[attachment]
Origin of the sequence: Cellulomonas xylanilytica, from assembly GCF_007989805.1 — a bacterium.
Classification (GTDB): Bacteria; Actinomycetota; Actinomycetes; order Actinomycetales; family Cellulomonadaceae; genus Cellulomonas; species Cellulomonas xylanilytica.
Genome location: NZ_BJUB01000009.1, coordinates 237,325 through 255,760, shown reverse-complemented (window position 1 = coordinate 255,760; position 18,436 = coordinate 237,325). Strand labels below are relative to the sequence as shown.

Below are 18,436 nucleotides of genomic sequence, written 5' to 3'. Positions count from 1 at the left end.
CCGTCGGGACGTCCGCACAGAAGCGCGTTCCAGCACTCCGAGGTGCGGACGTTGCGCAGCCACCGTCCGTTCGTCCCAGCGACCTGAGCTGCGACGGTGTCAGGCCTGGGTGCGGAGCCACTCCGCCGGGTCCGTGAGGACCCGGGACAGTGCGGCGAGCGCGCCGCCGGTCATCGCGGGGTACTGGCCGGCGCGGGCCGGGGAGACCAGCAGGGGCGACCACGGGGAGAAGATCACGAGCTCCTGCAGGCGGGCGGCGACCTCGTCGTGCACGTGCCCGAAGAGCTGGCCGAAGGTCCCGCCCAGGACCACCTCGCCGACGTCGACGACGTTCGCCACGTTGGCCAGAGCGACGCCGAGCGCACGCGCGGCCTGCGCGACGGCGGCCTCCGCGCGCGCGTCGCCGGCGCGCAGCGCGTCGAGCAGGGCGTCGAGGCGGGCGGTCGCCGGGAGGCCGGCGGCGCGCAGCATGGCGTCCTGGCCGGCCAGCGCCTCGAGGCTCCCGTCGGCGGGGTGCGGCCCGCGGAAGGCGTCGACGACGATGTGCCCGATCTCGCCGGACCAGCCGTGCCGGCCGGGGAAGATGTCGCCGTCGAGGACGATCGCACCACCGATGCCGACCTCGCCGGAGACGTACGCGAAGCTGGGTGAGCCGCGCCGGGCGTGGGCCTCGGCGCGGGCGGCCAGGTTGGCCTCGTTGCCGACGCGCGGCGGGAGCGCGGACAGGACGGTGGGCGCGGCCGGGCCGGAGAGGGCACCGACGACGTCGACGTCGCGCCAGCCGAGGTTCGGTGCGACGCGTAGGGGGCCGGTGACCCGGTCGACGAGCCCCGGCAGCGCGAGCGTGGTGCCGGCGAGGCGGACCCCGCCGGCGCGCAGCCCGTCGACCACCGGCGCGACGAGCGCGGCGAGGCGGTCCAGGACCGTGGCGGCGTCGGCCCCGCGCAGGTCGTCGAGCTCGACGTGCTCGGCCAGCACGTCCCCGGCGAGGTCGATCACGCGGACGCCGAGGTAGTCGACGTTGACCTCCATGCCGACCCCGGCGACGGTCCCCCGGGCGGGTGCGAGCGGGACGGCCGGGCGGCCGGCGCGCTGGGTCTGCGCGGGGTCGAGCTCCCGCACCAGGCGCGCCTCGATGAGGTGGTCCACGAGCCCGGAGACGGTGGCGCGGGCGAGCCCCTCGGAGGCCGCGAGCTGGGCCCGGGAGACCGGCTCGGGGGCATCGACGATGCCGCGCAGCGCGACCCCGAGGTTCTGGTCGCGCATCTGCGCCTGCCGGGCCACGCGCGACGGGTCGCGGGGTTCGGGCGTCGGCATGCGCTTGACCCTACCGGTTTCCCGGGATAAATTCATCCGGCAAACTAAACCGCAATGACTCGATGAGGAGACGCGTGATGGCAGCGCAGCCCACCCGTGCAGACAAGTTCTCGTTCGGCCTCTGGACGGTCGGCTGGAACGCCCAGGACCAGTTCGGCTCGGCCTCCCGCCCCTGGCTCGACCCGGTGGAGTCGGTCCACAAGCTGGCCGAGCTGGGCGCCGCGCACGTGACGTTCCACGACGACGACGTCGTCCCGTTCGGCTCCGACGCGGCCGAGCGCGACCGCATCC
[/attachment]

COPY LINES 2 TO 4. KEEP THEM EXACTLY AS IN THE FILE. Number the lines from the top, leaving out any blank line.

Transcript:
Classification (GTDB): Bacteria; Actinomycetota; Actinomycetes; order Actinomycetales; family Cellulomonadaceae; genus Cellulomonas; species Cellulomonas xylanilytica.
Genome location: NZ_BJUB01000009.1, coordinates 237,325 through 255,760, shown reverse-complemented (window position 1 = coordinate 255,760; position 18,436 = coordinate 237,325). Strand labels below are relative to the sequence as shown.

Below are 18,436 nucleotides of genomic sequence, written 5' to 3'. Positions count from 1 at the left end.